Le’Nise is a registered naturopathic Nutritional Therapist, specialising in women’s health, anxiety, depression and weight loss.
RB: Who is Le’Nise and when and how did her entrepreneurial journey begin? LB: Hello! I’m Le’Nise Brothers, a Canadian – Brit, living in West London with my husband and very active 4 year old son. I worked in advertising and media in London for over 15 years until I decided to retrain while I was on maternity leave. I’m now a qualified nutritional therapist & health coach, specialising in working with women with hormonal issues such as PMS, PCOS, heavy & painful periods, post-natal depression & depletion and perimenopause / menopause.
Entrepreneurialism is in my blood – both my parents started their own companies, my brother has his own photography business and my grandparents have their own mattress and furniture company. I grew up with entrepreneurialism around me – the good, the bad and the ugly and always knew that I would have my own company one day.
My cultural background is quite varied – both of my parents are mixed race. My father is Canadian and my mother is Bahamian. I grew up in Toronto and lived in London since 2002.
RB: You are a nutrition and well being coach, this is a very busy industry, how do you remain competitive?
LB: I am focused on delivering to the needs of my clients – women, primarily over 30, who feel like they’re being ruled by their hormones & sugar cravings and want to get to grips with hormonal issues such as heavy & painful periods, PMS, PCOS, endometriosis, post-natal depletion and perimenopause.
It’s easy to get distracted in this space and try to be everything to everyone, however I’ve found that by having a very targeted audience and a targeted message, I can cut through and reach women who in indeed of my help.
RB: Describe to use your typical client and exactly why does she come to you?
LB: Women, primarily over 30, who feel like they’re being ruled by their hormones & sugar cravings and want to get to grips with hormonal issues such as heavy & painful periods, PMS, PCOS, endometriosis, post-natal depletion and perimenopause. She comes to me because she wants to get back in control of her body, understand her hormones and have normal periods.
RB: You are a hormonal specialist. Would you say women are educated about their hormones and the huge role it plays in their daily lives?
LB: I see such varied knowledge. Generally speaking, many women tend to begin to educate themselves about their periods and menstrual cycles when they are either ready to conceive or decide to come off synthetic birth control.
I also see a lot of misconceptions. The biggest misconception I see is women believing that period pain and PMS are normal and something that just need to deal with. My mission is to help women understand that it is possible to have a pain-free period with no PMS and dare I say, actually enjoy their menstrual cycle.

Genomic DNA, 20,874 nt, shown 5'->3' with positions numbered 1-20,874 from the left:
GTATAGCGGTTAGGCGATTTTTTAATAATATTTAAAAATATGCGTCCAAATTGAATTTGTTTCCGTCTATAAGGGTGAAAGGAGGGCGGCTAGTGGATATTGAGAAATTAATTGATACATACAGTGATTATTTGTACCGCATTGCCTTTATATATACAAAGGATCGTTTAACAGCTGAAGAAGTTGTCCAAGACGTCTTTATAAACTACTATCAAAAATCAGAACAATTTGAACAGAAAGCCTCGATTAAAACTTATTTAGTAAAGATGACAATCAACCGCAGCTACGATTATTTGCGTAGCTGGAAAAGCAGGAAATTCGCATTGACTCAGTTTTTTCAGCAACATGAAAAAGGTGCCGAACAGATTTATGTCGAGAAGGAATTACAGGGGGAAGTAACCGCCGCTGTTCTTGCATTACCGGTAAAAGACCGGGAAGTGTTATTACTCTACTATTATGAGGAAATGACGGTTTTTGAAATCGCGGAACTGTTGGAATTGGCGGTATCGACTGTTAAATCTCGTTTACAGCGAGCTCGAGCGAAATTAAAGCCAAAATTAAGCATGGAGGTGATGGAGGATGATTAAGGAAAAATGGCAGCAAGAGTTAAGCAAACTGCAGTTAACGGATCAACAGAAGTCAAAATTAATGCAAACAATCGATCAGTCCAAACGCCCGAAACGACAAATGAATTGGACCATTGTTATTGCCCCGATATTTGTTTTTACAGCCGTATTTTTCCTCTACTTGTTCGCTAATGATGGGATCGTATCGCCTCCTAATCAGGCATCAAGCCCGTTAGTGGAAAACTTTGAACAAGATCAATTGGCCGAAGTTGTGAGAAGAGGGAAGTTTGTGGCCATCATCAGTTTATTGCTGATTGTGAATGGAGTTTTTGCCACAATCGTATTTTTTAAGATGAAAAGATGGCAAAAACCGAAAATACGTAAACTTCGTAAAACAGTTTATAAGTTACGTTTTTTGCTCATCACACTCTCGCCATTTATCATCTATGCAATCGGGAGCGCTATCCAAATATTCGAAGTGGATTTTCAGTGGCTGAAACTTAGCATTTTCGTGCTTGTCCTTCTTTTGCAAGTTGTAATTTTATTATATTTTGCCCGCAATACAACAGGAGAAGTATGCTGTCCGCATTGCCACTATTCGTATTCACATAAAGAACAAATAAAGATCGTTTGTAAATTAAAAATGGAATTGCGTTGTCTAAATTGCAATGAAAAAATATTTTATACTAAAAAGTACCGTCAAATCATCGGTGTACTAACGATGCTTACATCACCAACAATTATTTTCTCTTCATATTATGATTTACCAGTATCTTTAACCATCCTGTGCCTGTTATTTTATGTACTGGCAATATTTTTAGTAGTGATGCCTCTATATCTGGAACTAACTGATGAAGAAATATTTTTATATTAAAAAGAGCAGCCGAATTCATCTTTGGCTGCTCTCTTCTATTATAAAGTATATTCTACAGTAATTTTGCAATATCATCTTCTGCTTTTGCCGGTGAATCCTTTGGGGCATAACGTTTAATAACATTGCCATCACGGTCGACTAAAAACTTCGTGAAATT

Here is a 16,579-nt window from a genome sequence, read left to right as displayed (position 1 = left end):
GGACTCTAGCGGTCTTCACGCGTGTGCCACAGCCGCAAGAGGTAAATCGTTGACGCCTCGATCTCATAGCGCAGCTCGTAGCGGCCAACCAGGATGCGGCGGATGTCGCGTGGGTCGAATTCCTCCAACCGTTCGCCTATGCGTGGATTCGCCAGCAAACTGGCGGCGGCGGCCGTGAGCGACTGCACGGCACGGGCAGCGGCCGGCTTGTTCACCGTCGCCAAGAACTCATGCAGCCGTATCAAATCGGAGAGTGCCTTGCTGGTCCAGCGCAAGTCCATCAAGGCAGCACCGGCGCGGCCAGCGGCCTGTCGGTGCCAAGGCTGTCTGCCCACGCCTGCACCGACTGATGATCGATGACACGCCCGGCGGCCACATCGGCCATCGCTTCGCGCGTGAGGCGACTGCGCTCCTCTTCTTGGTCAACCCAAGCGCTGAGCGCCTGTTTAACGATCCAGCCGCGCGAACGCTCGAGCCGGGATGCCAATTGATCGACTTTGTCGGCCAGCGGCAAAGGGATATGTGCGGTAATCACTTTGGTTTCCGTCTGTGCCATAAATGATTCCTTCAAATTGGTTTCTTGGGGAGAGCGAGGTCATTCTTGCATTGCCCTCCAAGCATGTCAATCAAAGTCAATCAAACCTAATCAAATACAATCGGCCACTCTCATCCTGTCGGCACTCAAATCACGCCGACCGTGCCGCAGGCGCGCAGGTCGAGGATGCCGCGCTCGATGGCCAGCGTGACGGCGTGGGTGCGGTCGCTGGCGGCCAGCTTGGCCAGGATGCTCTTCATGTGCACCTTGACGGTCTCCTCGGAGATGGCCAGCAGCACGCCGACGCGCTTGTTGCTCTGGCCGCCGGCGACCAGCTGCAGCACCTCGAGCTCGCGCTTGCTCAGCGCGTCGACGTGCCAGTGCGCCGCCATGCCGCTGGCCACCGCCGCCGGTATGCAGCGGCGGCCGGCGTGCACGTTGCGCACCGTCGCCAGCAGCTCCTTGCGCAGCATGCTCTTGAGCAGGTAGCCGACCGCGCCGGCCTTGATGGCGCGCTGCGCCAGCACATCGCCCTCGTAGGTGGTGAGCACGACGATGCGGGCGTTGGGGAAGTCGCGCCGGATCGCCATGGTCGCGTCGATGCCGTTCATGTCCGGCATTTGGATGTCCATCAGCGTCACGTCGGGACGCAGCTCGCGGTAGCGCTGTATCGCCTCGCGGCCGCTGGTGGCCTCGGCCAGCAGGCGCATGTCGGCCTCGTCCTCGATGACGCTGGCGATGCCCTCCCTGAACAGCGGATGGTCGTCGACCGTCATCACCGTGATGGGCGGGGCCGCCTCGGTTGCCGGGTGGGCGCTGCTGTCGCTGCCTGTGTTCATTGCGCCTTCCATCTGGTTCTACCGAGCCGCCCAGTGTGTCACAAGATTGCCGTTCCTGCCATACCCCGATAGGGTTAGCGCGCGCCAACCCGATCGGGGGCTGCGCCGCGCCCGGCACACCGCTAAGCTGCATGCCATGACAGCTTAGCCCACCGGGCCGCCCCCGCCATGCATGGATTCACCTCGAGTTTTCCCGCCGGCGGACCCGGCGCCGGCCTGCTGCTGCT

RB: From your experience, what is the biggest health challenge facing women today?
LB: Advocating for themselves and standing their own ground. The most high profile example of this is Serena Williams, where she had to argue with her doctors to get the right treatment when she started experiencing blood clots after she gave birth.
You know your own body best, so if you feel as though something is wrong, then fight your corner until you get the help you need and deserve.
RB: You have a five day sleep challenge on your website, how did that come about?
LB: Sleep is one of the pillars of a healthy lifestyle, but something that many of us skimp on.
Sleep deprivation can lead to so many issues, including cognitive decline, weight gain, hormone imbalances, slow or poor healing and excessive hunger. I originally wanted to challenge myself to improve my own sleep habits, and the more research I did, the more obvious it became that this is a large issue that I wanted to help others address.
It’s been incredibly rewarding helping others get better sleep and I’m going to be doing more projects around sleep. Watch this space!
RB: As an entrepreneur and mother how do you maintain a healthy lifestyle, balance your diet, etc?
LB: Planning and organisation are key, as well as setting boundaries.
I do a lot of meal prepping on the weekend to ensure that I always have meals in the fridge or freezer for dinner and quick things I can throw together for lunch for myself and for my son’s packed lunch. I also practice yoga every day. This helps keep me calm and channel any anxieties I have about my business. I stop work when I pick my son up from school so I can spend some focused time with him before he goes to bed. This means that I often do things in the evening, but I’ve accepted that’s what I need to do and generally aim to close my laptop by 9:30pm.
I’m not perfect, so I take things day-by-day and give myself a lot of grace. Each day is an opportunity to start again.
RB: What words of encouragement do you have for women looking to break into the health coaching industry?
LB: Do it! There are so many people who want to know more about their health and how to improve it. I find that people are now more open to these messages than they were even 5 years ago. The key is to know who you want to work with and tailoring your message to those people.